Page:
Friday, February 23, 2007

Of Mice and Women

Yesterday was a great day. 

Yesterday was a terrifying day.

I was home with the girls, and it was relatively warm here, so we got to go to the park.  I think I overcame some of my fear around wielding the double-stroller, and now that Nolie's old enough to sit up, we all had a great time. 

Not only that, but when we got back, Addie actually took a nap!  So I got to have some nice quality time with both girls individually while the other napped.

Around 3, Nolie and I were hanging out while Addie slept, and I decided to put in The Devil Wears Prada.  I was totally enjoying it--this sort of movie is like a sweet, sweet drug to me at the moment--just sitting there, half watching Nolie nibble her toes and bat at her toys, half watching the movie.  About half-way through, I tuned into the fact that Nolie was staring really intently at our cat Prudence, who had settled in by my side. 

"Do you want to see the kitty, Nolie?  You love kitties!"  I kept saying, keeping half an eye on the movie.  I propped Nolie up so that she could pet Prudence, and went to pet Prudence myself.  Which is when I noticed she had a baby mouse--still alive--in her mouth.

There is something very strange about being thirty-one years old and discovering that you have a phobia.  I've never had one, really.  I'm not too afraid of heights or small spaces (though I cherish neither); there aren't really any foods or social experiences that freak me out.  I dissected the frog in my high school biology class without any problem, and in college I swallowed several worms from tequila bottles without batting an eye.

But guess what?  I seem to be deathly afraid of mice.

I don't totally remember what happened after I discovered that Prudence had brought me this little present, but I do know that I called Eric several times sobbing hysterically (and also laughing hysterically, though I'm not sure why).  He got me calmed down enough so that I could throw a coat over the mouse (who had escaped from Prudence and was hiding under the guitar).  I remember screaming when I did this.  Eric then got me to call our neighbor Chuck, who came and corralled the mouse into a box and set it free outside.

My skin is crawling even writing about this. 

I have no idea why I'm so afraid.  I mean, mice are cute, right?  It's not like it was a big cockroach, or a rat, or a centipede (which I have pretty strong reactions to as well).  All I know is that I had some sort of reaction that felt entirely out of my control.  Thank God Addie was asleep for the whole thing.  The additional bad news is that we seem to have a small colony of mice hiding somewhere in the house.  We know this because Sadie and Prudence have camped out in the kitchen, listening for scritchy-scratches emanating from behind the stove, the dishwasher.  Oh Christ.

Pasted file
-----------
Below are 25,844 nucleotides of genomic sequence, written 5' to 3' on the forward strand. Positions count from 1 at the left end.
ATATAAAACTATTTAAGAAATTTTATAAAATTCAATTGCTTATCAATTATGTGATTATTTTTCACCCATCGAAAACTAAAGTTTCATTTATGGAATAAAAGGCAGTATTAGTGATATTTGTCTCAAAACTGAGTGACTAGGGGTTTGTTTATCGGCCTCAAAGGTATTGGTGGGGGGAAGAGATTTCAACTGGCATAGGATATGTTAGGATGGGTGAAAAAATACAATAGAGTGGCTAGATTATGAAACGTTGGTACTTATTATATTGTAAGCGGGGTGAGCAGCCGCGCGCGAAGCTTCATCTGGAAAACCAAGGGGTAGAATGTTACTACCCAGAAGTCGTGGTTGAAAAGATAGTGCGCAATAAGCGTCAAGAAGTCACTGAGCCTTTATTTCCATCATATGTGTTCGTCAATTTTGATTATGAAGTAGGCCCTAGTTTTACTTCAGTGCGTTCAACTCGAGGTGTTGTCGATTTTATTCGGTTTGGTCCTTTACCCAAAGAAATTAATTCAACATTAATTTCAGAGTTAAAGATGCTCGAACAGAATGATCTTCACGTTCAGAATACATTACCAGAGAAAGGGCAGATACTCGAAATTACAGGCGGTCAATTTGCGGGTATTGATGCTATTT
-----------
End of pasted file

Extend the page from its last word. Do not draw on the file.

Once the mouse was gone, though, and after Eric got home, we went on to have a nice evening.  I finished watching the movie, we went out for burgers, got the kids to bed, and hung out together for a while.  It was lovely, really.

Which I then spoiled by picking up Cormac McCarthy's novel The Road, a terrifying, heartbreaking, breathtaking portrayal of a journey taken by a son and father across a post-apocalyptic landscape.  I cried reading the entire thing, and didn't get to bed until late because I had to finish it, needed to know that things would be alright (they sort of were and sort of weren't).  All day long I teach students about pending environmental crises, and at night I worry over my children's futures.  So this book hit me in a sensitive area as it was.  Then, you throw in a narrative in which a young kid is at risk?  Recipe for meltdown.  I still feel tender and traumatized, but so glad to have experienced this, to see my deepest fears on the page.  Somehow, although unnerving, it brought me some peace, too. 

But I only got to sleep by really thinking about the present, by spending long minutes with my hand on Addie's chest, feeling it move silently up and down, by squeezing my body uptight against the sleeping body of my husband.  I understand that the only reason these fears of apocalypse are so great is because I have so much to lose.  And for that I am incredibly grateful.

There is no such explanation, however, for why I'm afraid of mice.  Any armchair Freuds out there want to venture a guess?

1 comment:

  1. My take would be that the mouse is not AT ALL what you're afraid of.
    That's looking at it way too literally.

    The mouse is just a symbol of all that is wild, scary, dangerously animal (Prudence's natural predatory behavior) and out of your control; all that hovers at the edge of your, and all of our, fragile human consciousness threatening to undo us at any moment. The unwitting baby mouse (now separated from her family, by the way) just catalyzed the low-grade, primal FREAKING OUT that's never far under the surface, as your reaction to the McCarthy book also revealed.

    I doubt it's a mouse "colony" in your house. Perhaps that's just a convenient distancing mechanism. Humans like to envision beings that scare them (including other humans, usually of color) in terms of "swarming" things; colonies. But your mice are probably just another family of survivors living with the perpetual threat of danger and chaos. Sound familiar? I know, you're thinking, "f-- off, Nancy. It's just a simple phobia."

    For what it's worth, a wee spider has the ability to undo all the strong dykeness that Tanya's built up over a lifetiime, as I witnessed multiple times when she'd spot one and start shrieking like a maniac. For me, for the longest time, it was airplanes.

    All in all, I think we humans just have kinda fragile psyches and are not above becoming unglued by the likes of mice. No reason to not keep loving ourselves and our fellow freaked out beings.